Courts that Issue Custody Orders in Utah
Both parties to a child custody case may file a petition to modify the existing court order. The two kinds of courts that issue custody orders in Utah are:
- Juvenile courts — These courts address violations by juveniles, like shoplifting, underage drinking, or vandalism. They also hear cases regarding child welfare, such as child neglect or child abuse.
- District courts — These courts handle criminal cases, like sex crimes, murder, or armed robbery. The district courts also hear civil cases regarding family and domestic matters, like divorce, property divisions, and child support.
A petition for modification of child custody, for example, must be filed with the court that issued the original order.
Primary Objectives of Utah Courts
The overarching objective across the Utah lower courts and state appellate courts is always to preserve the best interests of the children whose lives are to be affected by a court’s decisions. Children’s interests are prioritized over parents’ desires in custody cases. In such cases, the Utah courts’ decisions are the health, safety, and proper care of the children involved.
So, the appellate courts examine the same factors weighed in the lower courts, such as distance between parents’ homes, history of spousal or child abuse by a spouse, and many others. Plus, the upper court may consider additional factors such as a remarriage, substantial changes in a parent’s income, etc.
Requirements in the Utah Appeals Process
As mentioned, the State courts’ appeals process is complex and involves various requirements for filing documents within rigid deadlines. Such documents include, for example, the petition for the appeal, affidavits, summons, proof of service. In appeals of child support decisions, for example, notification is required to be delivered to the Utah Attorney General’s Office, Child Support Division. An appeal of a family law matter may require filing various other necessary documents.
Parties approaching the appellate courts may be required to participate in Alternative Dispute Resolution (ADR) before being allowed to file an appeal. In these circumstances, mediation is provided as an alternative means for working toward a resolution.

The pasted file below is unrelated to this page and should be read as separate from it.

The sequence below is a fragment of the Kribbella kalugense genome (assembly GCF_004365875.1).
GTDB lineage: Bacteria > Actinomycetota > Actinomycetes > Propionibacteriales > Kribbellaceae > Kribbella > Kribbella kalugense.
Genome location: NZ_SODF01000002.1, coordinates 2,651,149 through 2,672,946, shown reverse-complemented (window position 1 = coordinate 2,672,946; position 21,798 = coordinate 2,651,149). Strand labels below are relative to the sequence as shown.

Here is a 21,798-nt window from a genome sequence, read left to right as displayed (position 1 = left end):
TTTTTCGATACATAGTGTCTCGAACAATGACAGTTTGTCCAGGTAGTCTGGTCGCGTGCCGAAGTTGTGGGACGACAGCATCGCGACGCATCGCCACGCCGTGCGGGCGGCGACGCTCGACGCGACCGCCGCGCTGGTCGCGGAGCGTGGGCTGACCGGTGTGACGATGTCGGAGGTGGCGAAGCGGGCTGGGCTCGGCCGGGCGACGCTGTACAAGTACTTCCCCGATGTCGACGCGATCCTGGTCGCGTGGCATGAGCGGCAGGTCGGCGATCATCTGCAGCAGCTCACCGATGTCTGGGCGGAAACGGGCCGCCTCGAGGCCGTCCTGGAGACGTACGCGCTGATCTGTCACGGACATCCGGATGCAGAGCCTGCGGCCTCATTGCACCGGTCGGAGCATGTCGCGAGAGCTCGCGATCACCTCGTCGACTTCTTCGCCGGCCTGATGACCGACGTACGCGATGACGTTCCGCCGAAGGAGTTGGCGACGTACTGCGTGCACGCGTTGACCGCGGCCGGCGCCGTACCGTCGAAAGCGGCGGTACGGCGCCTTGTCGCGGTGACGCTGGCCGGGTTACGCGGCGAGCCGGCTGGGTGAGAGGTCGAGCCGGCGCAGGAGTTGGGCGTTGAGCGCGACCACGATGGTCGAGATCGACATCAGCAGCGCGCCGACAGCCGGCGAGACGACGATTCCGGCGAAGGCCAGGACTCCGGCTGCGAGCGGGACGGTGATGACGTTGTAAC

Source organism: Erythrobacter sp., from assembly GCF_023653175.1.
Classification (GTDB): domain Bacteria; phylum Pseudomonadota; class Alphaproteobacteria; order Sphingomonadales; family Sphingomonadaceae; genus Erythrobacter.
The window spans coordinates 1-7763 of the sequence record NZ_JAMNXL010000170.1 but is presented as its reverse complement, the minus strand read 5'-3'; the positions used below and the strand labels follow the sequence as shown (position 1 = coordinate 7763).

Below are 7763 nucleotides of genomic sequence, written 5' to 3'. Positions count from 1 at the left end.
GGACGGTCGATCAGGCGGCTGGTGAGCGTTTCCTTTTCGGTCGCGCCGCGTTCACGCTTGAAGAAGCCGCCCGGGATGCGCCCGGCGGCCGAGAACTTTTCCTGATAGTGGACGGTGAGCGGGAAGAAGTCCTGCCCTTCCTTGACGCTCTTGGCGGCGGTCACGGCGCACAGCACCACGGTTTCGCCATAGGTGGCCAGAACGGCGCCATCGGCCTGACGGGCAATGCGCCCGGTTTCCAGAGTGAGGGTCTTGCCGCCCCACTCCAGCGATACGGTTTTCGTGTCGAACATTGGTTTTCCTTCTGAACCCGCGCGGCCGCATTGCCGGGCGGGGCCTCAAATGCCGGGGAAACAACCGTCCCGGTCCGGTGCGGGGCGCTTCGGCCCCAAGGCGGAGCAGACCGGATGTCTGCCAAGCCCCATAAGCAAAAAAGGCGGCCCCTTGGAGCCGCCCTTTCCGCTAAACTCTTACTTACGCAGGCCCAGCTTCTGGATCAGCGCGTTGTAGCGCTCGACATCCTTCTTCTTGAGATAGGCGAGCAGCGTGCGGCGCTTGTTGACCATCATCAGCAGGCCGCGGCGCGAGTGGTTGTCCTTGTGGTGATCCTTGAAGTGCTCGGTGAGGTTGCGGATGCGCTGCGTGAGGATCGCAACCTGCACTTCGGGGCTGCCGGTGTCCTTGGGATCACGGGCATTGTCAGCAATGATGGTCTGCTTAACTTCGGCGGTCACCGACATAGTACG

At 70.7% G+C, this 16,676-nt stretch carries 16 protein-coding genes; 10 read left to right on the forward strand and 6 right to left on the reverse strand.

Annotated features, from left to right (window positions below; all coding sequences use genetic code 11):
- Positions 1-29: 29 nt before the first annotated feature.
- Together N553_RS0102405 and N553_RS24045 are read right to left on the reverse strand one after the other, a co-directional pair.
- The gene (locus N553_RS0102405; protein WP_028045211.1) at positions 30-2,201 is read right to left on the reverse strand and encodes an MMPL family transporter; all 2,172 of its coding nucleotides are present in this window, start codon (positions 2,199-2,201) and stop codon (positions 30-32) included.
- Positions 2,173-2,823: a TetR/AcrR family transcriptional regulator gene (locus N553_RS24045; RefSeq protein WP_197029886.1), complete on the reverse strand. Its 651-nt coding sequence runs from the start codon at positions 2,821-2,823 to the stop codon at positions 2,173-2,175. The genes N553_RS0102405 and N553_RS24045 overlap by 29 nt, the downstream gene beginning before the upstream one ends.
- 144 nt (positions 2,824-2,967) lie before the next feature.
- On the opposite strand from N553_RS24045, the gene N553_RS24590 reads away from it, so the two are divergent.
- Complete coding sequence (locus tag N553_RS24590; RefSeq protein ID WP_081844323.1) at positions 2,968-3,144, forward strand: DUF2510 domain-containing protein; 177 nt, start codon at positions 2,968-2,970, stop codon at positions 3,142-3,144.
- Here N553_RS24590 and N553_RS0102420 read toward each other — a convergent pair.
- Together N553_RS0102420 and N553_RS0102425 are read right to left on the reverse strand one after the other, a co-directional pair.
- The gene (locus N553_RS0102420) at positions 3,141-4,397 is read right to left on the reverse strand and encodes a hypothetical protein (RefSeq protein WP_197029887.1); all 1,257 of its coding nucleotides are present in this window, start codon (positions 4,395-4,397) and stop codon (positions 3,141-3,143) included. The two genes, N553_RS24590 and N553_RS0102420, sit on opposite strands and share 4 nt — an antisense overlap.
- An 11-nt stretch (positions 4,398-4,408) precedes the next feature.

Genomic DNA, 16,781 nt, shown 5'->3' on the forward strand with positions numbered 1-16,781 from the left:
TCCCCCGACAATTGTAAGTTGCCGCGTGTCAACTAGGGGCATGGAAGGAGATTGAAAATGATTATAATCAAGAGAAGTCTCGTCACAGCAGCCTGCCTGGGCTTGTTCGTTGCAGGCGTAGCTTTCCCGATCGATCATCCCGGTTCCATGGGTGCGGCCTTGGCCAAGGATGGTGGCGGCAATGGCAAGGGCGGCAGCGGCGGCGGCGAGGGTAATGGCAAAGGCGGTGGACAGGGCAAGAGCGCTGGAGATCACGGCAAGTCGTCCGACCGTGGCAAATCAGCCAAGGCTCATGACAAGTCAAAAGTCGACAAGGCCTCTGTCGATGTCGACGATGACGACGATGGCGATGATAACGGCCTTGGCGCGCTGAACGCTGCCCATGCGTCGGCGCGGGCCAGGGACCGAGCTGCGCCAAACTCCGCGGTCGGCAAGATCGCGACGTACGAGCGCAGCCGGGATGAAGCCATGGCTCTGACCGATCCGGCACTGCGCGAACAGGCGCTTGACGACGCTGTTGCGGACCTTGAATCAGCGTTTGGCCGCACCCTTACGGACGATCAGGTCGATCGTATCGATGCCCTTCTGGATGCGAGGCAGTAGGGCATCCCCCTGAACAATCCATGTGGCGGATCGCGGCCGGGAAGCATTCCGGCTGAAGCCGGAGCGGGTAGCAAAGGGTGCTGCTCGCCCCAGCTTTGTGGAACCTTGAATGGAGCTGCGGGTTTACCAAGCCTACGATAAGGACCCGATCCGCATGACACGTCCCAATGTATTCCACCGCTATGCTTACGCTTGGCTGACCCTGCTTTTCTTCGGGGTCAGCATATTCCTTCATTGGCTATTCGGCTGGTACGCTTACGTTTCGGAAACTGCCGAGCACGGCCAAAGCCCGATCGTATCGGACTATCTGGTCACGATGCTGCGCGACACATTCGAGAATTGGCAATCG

Frequently Asked Questions About Family Law
The cost of mediation is determined, in large part by the mediator’s hourly fee. This averages around $100 to $300 per hour, depending on the skill and experience of the mediator. Some mediators also charge for a full-day or half-day session (no matter how much time you use).
Family law is a broad term that relates to laws that affect family relationships. This includes divorce, adoption, child custody, and paternity.
A financial affidavit, in family court, is a sworn legal document that outlines your family income, expenses, assets, and liabilities. In most states, both parties in a divorce must complete and file a financial affidavit.
The Family Law Act of 1975, also referred to as FLA, is an Australian piece of legislation that gave the courts much greater latitude in dealing with divorce and family court cases. Just a few of the things that this bill allowed were no-fault divorce and custody discussion about ex-nuptial children. With the enactment of this bill, divorce was granted based on living separately for at least 12 months. It also quickened the divorce process, reducing the waiting period to one month. FLA defines marriage as a ”union between 2 persons, to the exclusion of all others voluntarily entered into for life”. This has been interpreted by the Australian courts to include same-sex marriages and common-law marriages. Although this is an Australian bill, the Utah courts and legislature have used this ground-breaking act as a basis for rulings and legislation in our state.
In general, all court cases are matters of public record. However, in sensitive cases, your attorney can file to have the court records sealed. Exceptions to public records are the identities of minor children and the identities of victims of sexual abuse and crimes.
Some US states recognize live-in relationships when they fall into the parameters of common-law marriage. Essentially, this is when a couple has lived together for so long, they are virtually married. However, each state defines this arrangement somewhat differently. For instance, New Hampshire recognizes common-law status only for inheritance purposes. It’s important to note that Utah is one of the handful of states that accepts common law marriage as a type of marriage. In addition, if the marriage was formed in Utah (or another state that recognizes this status as a valid marriage), the couple will be considered married by the law in other states, even if they do not recognize such unions that are formed in their state.
A family attorney is a lawyer trained and experienced in handling matters that come before the family courts, such as adoption, divorce and custody disputes. He or she represents the best interests of the clients and lends his or her expertise and experience to the proceedings. After all, family law situations are stressful situations. This is no time to be teaching yourself the nuances of the law so that you can represent yourself.
In general, attorney fees are not tax-deductible. However, if they are incurred trying to collect money, such as suing a former spouse for child support, you may be able to deduct them from your tax return. Court fees are never tax-deductible.
Contact the Best Family Lawyer near Salt Lake City Who Will Fight for Your Rights
Call the expert Utah trial lawyers at Wall & Wall Attorneys At Law or contact us using our online contact form to discuss your legal case and learn about your rights in Utah. We are an experienced, responsive law firm with in-depth knowledge of divorce and family law to help you through the many challenges and concerns about children, assets, and debts. Our no-obligation case review will provide you with the opportunity to have your personal situation reviewed by an award-winning family law attorney near Salt Lake City.